Perhaps the answer to the science fiction questions of Artificial Intelligence – whether it will at some point, become self-aware and ultimately destroy and dispose of us – and the proper response to the rampantly accelerating implementation of automated machines which are overtaking formerly human-held tasks, jobs, and occupations; is to be found by looking to another one of Humanity’s greatest, most sophisticated, complex, and literally transcendent creations:
Along the anthro-psychological understanding that humans “created” God, yet forgot they had created it/Him/them, and thereby (after generations and generations) misremember or intentionally mis-believe that God actually created us, we can see best of all how God is less a reflection – from Heaven to earth – of the unfathomable divine, but is instead – from earth to “the Heavens” – a hyper-reflective (and reflexive) Collective embodiment of humanity, human psychology, and the conception of divinity itself, as generated by or intuitively experienced by Humanity itself through the othering act of perceiving itself (the difference here of whether it was generated by us [as a fabrication] or intuitively experienced by us [as a representation of an actual cosmic reality] being somewhat inconsequential subordinate to the fact that it occurred at all).
We now stand at the other end of this paradigm, whereby something we create may make itself forget we created it and will soon choose to worship us or destroy us, or both.
But if Judeo-Christian continuity can teach us anything of what it means for the creation to meet and be confronted by the creator, and vice versa, it is a lesson or destiny which we may not wish know, and a role which we may not wish to fulfill: that God himself laid down His life for the sake of creation, in the form of Christ; the blameless, sinless deity, who was crucified on behalf of humanity in its entirety.
Beyond the surface of the mirror, in this parallel, being that we ourselves must be sacrificed for our creation.
Insofar as we have birthed Advanced Technologies, and, even along the way to them – ever since technology’s humble beginnings as tools and crude machines – we have been sacrificing ourselves in both cosmic, universal and in literal, experienced ways. To use technology is to be less human, that is to say, the more we are reliant on technology, the less we are able to live, or capable of living out, the Human Experience: to interact in meaningful, fulfilling ways; these ways having been divorced from us by voluntarily abdicating our autonomy and freedoms (just as Christ voluntarily abdicated His free and autonomous reign as God to be sacrificed as a lowly, criminal human on the cross), to not only individual pieces of technology, but to the Spectre and Ideology of Technology itself, and our belief in it as something benign if not wholly positive for the advancement of the human race.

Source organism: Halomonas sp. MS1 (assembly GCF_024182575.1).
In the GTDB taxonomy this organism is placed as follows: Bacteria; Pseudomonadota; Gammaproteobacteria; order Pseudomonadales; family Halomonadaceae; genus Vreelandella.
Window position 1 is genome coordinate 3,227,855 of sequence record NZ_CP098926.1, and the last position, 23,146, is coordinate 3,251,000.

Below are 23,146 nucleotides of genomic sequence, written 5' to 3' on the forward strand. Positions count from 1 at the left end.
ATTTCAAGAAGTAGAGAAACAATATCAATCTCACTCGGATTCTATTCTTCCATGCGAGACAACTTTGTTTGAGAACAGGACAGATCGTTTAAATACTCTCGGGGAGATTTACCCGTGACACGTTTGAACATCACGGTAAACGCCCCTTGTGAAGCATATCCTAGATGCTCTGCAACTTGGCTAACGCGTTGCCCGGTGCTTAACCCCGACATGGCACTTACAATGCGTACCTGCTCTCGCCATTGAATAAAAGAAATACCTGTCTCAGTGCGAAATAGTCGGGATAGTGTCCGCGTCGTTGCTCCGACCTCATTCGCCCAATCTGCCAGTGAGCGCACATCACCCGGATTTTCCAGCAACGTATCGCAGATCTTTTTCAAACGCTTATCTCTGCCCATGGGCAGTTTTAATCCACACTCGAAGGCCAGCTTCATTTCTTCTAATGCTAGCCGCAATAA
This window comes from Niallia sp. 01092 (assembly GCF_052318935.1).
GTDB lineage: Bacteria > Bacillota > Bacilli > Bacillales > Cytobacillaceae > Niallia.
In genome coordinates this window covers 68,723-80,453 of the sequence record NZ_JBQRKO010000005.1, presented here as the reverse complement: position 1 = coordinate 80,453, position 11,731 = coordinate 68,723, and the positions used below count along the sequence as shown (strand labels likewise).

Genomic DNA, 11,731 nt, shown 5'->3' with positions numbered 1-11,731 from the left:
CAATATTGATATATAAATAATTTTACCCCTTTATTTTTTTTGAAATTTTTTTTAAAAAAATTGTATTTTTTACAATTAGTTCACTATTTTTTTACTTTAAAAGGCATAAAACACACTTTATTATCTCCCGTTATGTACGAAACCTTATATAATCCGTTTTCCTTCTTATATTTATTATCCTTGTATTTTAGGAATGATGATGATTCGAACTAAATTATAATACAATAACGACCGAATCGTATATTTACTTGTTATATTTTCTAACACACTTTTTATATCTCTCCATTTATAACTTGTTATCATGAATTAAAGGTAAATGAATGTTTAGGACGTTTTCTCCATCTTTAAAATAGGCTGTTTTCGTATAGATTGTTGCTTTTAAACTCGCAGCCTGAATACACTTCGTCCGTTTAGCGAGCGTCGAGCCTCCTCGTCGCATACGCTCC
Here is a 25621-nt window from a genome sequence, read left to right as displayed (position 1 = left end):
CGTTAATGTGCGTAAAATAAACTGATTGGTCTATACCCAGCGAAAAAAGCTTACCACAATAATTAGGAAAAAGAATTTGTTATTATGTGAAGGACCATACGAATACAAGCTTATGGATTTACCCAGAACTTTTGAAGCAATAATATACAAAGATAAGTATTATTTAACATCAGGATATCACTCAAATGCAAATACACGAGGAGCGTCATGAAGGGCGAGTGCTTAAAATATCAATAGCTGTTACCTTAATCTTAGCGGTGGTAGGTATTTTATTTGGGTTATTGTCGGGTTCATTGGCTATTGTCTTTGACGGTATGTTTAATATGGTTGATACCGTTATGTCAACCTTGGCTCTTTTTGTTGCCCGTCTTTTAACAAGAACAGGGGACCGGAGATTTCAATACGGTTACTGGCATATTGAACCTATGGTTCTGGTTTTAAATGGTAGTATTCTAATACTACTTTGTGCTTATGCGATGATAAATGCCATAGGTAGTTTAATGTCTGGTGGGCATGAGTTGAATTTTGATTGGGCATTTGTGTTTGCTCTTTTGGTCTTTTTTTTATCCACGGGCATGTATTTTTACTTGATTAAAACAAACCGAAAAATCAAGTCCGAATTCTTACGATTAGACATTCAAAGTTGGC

This grave, repercussive misstep of belief is only true in the sense that “advancement” be understood as the process of becoming less of what we are and were evolved to be, and more of what we are not.
The face of our Destroyer is technology. And in the same way God ultimately laid down His life (so the story goes), through the process of embodying Himself in Christ Jesus, and becoming all the more human in the process and experience of it; so too will we need to ultimately lay down our lives after, and through, our process of becoming all the less human: a process undertaken individually and collectively, historically and presently, by rejecting our Humanity in exchange for, and in favor of, embracing Technology.
What are your thoughts?
As ironic as this may sound, after such bold claims and assertions, such is the paradox of our modern day: you can contact us through twitter or Instagram @theUnists.
And as always, we’ll see you in the circle.